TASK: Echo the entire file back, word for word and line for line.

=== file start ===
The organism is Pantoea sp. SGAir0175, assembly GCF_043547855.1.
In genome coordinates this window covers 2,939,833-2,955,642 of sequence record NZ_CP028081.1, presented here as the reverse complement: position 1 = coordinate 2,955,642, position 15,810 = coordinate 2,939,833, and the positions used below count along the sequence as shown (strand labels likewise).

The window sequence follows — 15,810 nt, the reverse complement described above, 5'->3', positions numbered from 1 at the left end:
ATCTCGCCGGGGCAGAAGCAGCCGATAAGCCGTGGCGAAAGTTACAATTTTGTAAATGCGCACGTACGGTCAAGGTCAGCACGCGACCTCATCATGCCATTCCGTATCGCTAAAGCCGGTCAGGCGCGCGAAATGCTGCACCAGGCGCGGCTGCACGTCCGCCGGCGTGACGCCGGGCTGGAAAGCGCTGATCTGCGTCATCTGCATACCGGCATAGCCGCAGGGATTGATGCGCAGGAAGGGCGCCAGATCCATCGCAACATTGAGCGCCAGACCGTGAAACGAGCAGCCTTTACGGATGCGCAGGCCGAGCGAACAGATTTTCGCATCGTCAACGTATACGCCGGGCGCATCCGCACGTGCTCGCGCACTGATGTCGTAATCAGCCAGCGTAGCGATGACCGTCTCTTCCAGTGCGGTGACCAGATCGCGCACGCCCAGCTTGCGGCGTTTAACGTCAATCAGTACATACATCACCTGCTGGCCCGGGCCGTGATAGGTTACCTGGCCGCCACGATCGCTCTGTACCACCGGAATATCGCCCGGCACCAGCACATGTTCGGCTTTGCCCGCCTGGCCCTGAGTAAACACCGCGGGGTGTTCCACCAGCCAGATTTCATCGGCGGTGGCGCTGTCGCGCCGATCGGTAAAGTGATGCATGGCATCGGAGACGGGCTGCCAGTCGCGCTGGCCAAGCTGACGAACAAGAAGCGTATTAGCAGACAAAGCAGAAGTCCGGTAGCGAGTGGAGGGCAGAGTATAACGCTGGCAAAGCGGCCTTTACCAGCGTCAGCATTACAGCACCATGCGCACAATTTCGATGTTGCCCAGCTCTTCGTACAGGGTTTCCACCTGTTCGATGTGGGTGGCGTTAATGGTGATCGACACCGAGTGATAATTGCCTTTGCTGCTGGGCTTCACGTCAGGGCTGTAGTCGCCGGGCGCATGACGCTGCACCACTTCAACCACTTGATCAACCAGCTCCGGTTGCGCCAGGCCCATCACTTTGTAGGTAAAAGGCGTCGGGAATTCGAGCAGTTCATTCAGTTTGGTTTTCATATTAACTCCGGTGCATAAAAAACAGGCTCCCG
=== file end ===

The organism is Pantoea sp. SGAir0175, assembly GCF_043547855.1.
In genome coordinates this window covers 2,939,833-2,955,642 of sequence record NZ_CP028081.1, presented here as the reverse complement: position 1 = coordinate 2,955,642, position 15,810 = coordinate 2,939,833, and the positions used below count along the sequence as shown (strand labels likewise).

The window sequence follows — 15,810 nt, the reverse complement described above, 5'->3', positions numbered from 1 at the left end:
ATCTCGCCGGGGCAGAAGCAGCCGATAAGCCGTGGCGAAAGTTACAATTTTGTAAATGCGCACGTACGGTCAAGGTCAGCACGCGACCTCATCATGCCATTCCGTATCGCTAAAGCCGGTCAGGCGCGCGAAATGCTGCACCAGGCGCGGCTGCACGTCCGCCGGCGTGACGCCGGGCTGGAAAGCGCTGATCTGCGTCATCTGCATACCGGCATAGCCGCAGGGATTGATGCGCAGGAAGGGCGCCAGATCCATCGCAACATTGAGCGCCAGACCGTGAAACGAGCAGCCTTTACGGATGCGCAGGCCGAGCGAACAGATTTTCGCATCGTCAACGTATACGCCGGGCGCATCCGCACGTGCTCGCGCACTGATGTCGTAATCAGCCAGCGTAGCGATGACCGTCTCTTCCAGTGCGGTGACCAGATCGCGCACGCCCAGCTTGCGGCGTTTAACGTCAATCAGTACATACATCACCTGCTGGCCCGGGCCGTGATAGGTTACCTGGCCGCCACGATCGCTCTGTACCACCGGAATATCGCCCGGCACCAGCACATGTTCGGCTTTGCCCGCCTGGCCCTGAGTAAACACCGCGGGGTGTTCCACCAGCCAGATTTCATCGGCGGTGGCGCTGTCGCGCCGATCGGTAAAGTGATGCATGGCATCGGAGACGGGCTGCCAGTCGCGCTGGCCAAGCTGACGAACAAGAAGCGTATTAGCAGACAAAGCAGAAGTCCGGTAGCGAGTGGAGGGCAGAGTATAACGCTGGCAAAGCGGCCTTTACCAGCGTCAGCATTACAGCACCATGCGCACAATTTCGATGTTGCCCAGCTCTTCGTACAGGGTTTCCACCTGTTCGATGTGGGTGGCGTTAATGGTGATCGACACCGAGTGATAATTGCCTTTGCTGCTGGGCTTCACGTCAGGGCTGTAGTCGCCGGGCGCATGACGCTGCACCACTTCAACCACTTGATCAACCAGCTCCGGTTGCGCCAGGCCCATCACTTTGTAGGTAAAAGGCGTCGGGAATTCGAGCAGTTCATTCAGTTTGGTTTTCATATTAACTCCGGTGCATAAAAAACAGGCTCCCG